Ian Tomlinson was unlawfully killed by a Scotland Yard officer at the G20 protests, an inquest jury ruled today.
Criminal proceedings could reopen against Pc Simon Harwood after jurors ruled he acted illegally, recklessly and dangerously in shoving Mr Tomlinson to the ground.
Evidence from Pc Harwood and pathologist Dr Freddy Patel was discredited as part of the verdict which will prompt reviews by both the Crown Prosecution Service and the Metropolitan Police.
Dr Patel has now been suspended from the Home Office register of pathologists.
Mr Tomlinson, a homeless 47-year-old newspaper seller, collapsed and died on the fringes of the demonstrations in central London on April 1 2009.
The death became an international controversy after New York businessman Christopher La Jaunie handed footage he had taken of the police confrontation to the Guardian newspaper.
Prosecutors said last year that a decision not to pursue charges against Pc Harwood could be reviewed in the light of the inquest’s findings.
Dr Patel’s claim that Mr Tomlinson died of a heart attack was discredited by the jury in favour of a string of experts who said he died of internal bleeding.
Pc Harwood was accused by the victim’s family of telling lies in a bid to get off the hook.
Mr Tomlinson had been turned away from a line of officers with his hands in his pockets when Pc Harwood hit out.
CCTV images, police helicopter footage and hand-held video recordings show Mr Tomlinson cutting a lonely figure as he staggered away from a police cordon after being hit with a baton.
Footage shows Mr Tomlinson gesturing to police and appearing angry after being sent tumbling to the ground.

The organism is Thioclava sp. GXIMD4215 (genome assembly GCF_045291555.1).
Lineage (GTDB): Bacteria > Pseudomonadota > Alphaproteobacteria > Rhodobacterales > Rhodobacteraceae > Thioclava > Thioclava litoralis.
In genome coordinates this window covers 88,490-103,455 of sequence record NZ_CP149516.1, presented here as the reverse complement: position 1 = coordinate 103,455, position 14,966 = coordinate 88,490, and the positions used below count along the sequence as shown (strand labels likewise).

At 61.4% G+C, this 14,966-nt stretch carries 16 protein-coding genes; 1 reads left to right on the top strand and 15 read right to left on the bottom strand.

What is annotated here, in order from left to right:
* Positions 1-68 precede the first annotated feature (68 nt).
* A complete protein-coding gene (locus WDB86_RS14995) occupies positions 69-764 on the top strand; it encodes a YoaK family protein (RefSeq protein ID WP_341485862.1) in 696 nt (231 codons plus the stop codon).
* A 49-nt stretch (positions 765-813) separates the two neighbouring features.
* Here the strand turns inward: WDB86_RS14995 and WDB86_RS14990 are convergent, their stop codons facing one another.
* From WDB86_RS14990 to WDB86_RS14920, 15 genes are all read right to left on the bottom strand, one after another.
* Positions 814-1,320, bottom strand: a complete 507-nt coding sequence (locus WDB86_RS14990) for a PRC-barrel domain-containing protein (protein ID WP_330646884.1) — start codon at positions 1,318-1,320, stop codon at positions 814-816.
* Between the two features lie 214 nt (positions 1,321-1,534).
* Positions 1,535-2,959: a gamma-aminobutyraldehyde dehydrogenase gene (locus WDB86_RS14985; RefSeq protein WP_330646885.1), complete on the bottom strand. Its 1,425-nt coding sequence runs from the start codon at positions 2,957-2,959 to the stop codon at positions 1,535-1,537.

He eventually collapsed flat out and muttered ‘they got me, the f***** got me’ before dying minutes later. Scotland Yard colleagues were shocked by Pc Harwood’s actions.
Pc Kerry Smith said: ‘He (Mr Tomlinson) sat up and looked towards us and he said ’I just wanted to go home’.’
Appearing for three days at the hearing in Fleet Street, central London, Pc Harwood apologised to family members for ‘any way’ he may be responsible for the death.
But relatives’ lawyer Matthew Ryder QC said he told ‘half truths’ and ‘deliberately painted a false picture of Mr Tomlinson’.
The barrister added: ‘I am going to suggest to you that you are not here to help Mr Tomlinson’s family but to help yourself.’
Mr Tomlinson, who was born in Matlock, Derbyshire, was an alcoholic with a series of medical complaints who had slept rough for 20 years.
Dr Patel initially found the death was consistent with natural causes because the newspaper seller had coronary artery disease and could have died at any time.
But another two pathologists, Dr Nat Cary and Dr Kenneth Shorrock, later carried out their own post-mortem examinations and came to a different conclusion.
Dr Cary suggested that Mr Tomlinson could have been pushed so he fell with his right arm trapped under his body, hitting his liver and causing it to bleed internally.
Widow Julia said the death devastated her family, adding: ‘I remember feeling he was the best thing that ever happened to me.’
Keir Starmer QC, director of public prosecutions, will carry out a ‘thorough review’ of his decision not to prosecute Pc Harwood, the Crown Prosecution Service said.
The review will consider information that emerged about Mr Tomlinson’s death during the inquest.
The CPS spokesman said: ’It will take into account all of the evidence now available, including any new evidence that emerged at the inquest, the issues left by the coroner to the jury and the conclusions they reached.